Judge approves agreement between Minneapolis, Minnesota Department of Human Rights
A Hennepin County judge signed a court enforceable settlement agreement between the City of Minneapolis and the Minnesota Department of Human Rights on Thursday.
Speaking from the bench Thursday afternoon, Judge Karen Janisch said she would allow the two parties to move forward with the agreement that they negotiated.
“I am going to approve it as it has been presented to the court,” Janisch stated before the end of the hearing.
The Minneapolis City Council approved the agreement at the end of March.
“The agreement is the first of its kind in the state of Minnesota,” Minneapolis City Attorney Kristyn Anderson said.
The agreement follows a multi-year state investigation that found the Minneapolis Police Department engaged in a “pattern and practice of race discrimination”.
It includes additional requirements for supervisors and how they will have increased access to body-worn cameras, as well as a new focus on the well-being of officers.
According to MDHR, the agreement also requires the city and its police department to require officers to deescalate, prohibit officers from using force to punish or retaliate, ban searches based on alleged smells of cannabis, prohibit so-called consent searches during pedestrian or vehicle stops, and restrict less-lethal uses of force — including rubber bullets, chemical irritants and Tasers. The agency adds the agreement doesn’t prohibit an officer from relying on reasonable articulable suspicion of criminal activity to enforce the law.
It also calls for an independent evaluation team to support the city and MPD as they make the required changes, track the progress of the implementation and provide regular reports.
After four years, the independent evaluator will provide a “comprehensive termination evaluation”, which will determine whether the agreement ends or continues. The independent evaluator is selected by the city and MDHR.
“We know from talking to other cities that similar agreements have taken far more than four years,” Anderson noted while addressing the court. “So we don’t necessarily anticipate that the city will achieve full compliance on all pieces of the agreement by then but we will work hard to get full compliance on as many as we can as soon as we can.”
The city and MDHR have 120 days to select an independent evaluator, according to the agreement.
The city has already requested proposals and received six responses. According to Anderson, there will likely be a lead monitor supported by a team of experts. The city has set a pay cap for the monitor at $1.5 million per year.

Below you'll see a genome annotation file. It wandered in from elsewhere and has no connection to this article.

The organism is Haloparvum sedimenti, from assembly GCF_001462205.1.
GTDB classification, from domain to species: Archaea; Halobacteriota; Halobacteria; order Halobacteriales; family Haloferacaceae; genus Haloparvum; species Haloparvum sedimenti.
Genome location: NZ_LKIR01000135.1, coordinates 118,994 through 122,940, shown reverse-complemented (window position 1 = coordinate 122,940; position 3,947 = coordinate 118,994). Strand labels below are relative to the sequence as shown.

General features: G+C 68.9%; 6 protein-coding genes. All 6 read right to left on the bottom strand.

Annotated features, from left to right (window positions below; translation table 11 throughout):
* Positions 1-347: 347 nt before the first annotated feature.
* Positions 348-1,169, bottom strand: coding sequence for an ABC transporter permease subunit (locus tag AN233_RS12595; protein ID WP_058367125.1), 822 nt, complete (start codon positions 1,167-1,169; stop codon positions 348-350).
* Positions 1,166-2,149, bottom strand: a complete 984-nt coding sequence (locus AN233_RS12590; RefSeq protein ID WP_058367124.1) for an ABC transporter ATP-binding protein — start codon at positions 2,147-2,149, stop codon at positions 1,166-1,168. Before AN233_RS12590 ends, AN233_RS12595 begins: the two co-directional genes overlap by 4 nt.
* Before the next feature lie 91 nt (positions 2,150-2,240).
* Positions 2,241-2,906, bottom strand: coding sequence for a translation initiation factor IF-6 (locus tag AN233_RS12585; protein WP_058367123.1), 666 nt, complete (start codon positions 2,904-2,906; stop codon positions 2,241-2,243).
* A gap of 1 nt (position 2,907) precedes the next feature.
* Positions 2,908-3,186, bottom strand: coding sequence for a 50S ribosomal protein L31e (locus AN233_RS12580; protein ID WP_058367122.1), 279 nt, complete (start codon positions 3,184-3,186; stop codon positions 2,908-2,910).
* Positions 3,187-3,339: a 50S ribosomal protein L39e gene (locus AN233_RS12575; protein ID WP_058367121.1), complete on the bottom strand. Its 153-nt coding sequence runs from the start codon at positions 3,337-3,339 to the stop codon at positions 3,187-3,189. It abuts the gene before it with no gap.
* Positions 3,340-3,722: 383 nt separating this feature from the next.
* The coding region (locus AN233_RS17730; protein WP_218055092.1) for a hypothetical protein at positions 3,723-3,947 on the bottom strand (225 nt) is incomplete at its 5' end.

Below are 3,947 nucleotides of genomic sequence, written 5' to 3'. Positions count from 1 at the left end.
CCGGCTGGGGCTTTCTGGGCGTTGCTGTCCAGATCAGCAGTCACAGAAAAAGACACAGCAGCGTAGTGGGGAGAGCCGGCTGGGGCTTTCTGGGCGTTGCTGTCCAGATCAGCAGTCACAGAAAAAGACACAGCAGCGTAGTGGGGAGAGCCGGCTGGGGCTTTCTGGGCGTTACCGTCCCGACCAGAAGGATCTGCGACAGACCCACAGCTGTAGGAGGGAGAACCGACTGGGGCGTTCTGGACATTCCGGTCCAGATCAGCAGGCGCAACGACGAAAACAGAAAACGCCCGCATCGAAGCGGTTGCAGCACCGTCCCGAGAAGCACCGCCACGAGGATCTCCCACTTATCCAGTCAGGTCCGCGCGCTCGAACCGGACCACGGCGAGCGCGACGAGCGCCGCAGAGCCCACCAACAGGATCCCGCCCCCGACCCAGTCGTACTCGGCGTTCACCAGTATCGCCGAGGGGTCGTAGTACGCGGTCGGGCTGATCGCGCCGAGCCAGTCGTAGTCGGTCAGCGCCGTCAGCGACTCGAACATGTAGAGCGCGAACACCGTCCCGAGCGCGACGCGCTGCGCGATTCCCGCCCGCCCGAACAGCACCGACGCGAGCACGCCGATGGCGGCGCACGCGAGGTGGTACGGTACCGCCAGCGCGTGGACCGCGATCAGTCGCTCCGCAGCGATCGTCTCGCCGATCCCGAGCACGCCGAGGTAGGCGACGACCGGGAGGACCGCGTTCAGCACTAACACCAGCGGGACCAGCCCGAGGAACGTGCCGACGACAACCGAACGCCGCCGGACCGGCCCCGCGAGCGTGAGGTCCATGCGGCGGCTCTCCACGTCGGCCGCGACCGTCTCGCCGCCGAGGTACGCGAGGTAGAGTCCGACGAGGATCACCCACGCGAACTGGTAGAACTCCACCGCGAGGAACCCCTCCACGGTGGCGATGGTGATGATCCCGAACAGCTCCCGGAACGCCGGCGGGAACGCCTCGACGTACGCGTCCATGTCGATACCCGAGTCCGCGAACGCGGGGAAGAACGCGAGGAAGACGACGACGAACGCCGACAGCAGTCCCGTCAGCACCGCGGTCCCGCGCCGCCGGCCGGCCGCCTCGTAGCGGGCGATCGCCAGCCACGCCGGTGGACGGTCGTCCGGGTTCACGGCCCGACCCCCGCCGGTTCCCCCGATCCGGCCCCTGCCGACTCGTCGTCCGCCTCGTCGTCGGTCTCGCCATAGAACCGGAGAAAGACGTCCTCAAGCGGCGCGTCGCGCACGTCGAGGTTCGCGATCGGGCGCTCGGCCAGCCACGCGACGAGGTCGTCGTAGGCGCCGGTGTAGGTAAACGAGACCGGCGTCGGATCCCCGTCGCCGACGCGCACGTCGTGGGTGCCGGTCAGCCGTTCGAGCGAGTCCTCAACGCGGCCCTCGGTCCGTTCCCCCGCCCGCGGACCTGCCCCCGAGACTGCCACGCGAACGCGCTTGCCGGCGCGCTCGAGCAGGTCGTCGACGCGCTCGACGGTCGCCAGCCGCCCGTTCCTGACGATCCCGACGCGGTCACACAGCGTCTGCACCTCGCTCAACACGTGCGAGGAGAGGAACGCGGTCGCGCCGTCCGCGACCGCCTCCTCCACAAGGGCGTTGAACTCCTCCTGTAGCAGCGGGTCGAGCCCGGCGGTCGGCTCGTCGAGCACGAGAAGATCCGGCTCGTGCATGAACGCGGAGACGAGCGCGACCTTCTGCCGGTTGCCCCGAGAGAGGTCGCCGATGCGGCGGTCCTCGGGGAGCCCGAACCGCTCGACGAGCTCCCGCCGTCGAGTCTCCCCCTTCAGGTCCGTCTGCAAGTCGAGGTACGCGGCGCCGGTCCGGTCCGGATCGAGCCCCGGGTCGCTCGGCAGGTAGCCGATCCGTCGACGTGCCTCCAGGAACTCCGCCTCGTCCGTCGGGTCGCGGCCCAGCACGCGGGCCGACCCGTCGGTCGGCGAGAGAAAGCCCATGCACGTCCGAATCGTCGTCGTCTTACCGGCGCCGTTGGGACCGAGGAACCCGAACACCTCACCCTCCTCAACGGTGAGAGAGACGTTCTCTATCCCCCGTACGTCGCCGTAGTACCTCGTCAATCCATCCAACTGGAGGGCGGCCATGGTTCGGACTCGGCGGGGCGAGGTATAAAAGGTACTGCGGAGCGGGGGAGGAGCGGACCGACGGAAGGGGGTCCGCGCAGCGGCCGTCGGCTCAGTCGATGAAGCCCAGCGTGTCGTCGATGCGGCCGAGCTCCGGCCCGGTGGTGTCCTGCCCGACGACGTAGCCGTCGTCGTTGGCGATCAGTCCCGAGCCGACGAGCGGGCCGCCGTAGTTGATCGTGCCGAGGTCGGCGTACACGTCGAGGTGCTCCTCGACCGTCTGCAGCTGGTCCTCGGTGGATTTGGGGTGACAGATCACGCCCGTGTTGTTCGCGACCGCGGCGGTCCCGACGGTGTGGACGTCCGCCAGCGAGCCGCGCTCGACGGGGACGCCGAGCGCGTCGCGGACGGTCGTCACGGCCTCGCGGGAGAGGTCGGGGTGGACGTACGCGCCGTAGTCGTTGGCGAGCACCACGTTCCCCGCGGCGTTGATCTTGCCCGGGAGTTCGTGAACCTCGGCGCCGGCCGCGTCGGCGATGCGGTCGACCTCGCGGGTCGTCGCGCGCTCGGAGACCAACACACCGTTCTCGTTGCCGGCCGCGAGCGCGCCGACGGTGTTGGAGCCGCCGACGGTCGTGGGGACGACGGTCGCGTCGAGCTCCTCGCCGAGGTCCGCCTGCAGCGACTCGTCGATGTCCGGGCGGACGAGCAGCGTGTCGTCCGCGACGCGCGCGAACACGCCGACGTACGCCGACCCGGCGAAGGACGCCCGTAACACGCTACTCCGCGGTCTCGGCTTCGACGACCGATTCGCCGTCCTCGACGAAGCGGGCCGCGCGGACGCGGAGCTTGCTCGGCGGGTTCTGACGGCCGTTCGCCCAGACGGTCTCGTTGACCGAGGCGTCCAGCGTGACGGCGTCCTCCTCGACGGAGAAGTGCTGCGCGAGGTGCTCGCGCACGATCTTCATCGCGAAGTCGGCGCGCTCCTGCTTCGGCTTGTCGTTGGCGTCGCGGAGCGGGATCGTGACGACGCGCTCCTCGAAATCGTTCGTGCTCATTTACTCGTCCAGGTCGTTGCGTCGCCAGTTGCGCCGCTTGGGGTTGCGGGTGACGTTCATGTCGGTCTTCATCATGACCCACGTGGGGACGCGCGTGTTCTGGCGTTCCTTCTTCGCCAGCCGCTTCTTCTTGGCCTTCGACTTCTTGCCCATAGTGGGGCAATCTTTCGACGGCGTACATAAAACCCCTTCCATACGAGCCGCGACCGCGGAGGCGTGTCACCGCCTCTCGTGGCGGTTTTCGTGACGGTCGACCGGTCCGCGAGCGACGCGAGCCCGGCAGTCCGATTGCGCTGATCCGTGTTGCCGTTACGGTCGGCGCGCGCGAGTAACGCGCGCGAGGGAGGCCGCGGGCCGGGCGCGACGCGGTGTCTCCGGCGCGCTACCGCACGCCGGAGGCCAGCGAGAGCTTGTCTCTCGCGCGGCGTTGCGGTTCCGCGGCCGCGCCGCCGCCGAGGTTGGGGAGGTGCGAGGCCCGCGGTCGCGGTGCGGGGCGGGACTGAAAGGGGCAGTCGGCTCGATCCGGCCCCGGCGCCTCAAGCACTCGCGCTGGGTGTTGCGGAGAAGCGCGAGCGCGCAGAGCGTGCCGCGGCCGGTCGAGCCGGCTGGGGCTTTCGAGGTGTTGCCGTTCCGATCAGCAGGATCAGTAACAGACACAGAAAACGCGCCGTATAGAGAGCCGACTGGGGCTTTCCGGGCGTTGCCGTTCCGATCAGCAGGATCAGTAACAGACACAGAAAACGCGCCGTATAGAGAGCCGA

“I anticipate the first year of the agreement is a huge amount of work and undertaking and imagine after that, the evaluation team might get smaller but it really is flexible in its design,” she said.
Anderson said the monitor will approve the proposed policy revisions before the city can move forward to implementation and training.
Thursday’s hearing also comes less than a month after the U.S. Department of Justice announced its findings from an investigation into MPD, saying the department “engaged in a pattern or practice of conduct that violates the first and fourth amendment of the United States Constitution.”
U.S. Attorney General Merrick Garland added that the DOJ also has reason to believe there have been violations of not only Title VI of the Civil Rights Act, but also the Safe Streets Act and the Americans with Disabilities Act.
If there is a conflict between the court enforceable settlement agreement approved Thursday and the expected DOJ consent decree that prevents the implementation of provisions of the court order, the city said it will renegotiate the settlement agreement to resolve the conflict. Any changes would require court approval.
“We don’t anticipate conflict,” said Assistant Attorney General Megan McKenzie, who represented MDHR. “It really has to be a situation where you can’t comply with both things”
According to McKenzie, one independent monitor will ultimately oversee both the state and federal agreements. The DOJ is providing feedback on the current search. If federal court appoints a different monitor to oversee the consent decree from the one selected by the state and city for the settlement agreement, the contract with that independent evaluator will be terminated. In that case, McKenzie explained, the federally appointed monitor would take over enforcing the state agreement.
Several members of the community attended the hearing.
Toshira Garraway, the founder of Families Supporting Families Against Police Violence, felt encouraged by the progress.
“We have a set of rules to tell human beings how to treat other human beings like human beings and so that part is really heavy for me, when you really think about what a consent decree is,” said Garraway. “But it gives me a little bit of hope that going forward people will understand if you mistreat someone, there is a set of rules in place to hold you accountable for that.”
Read the full settlement agreement below: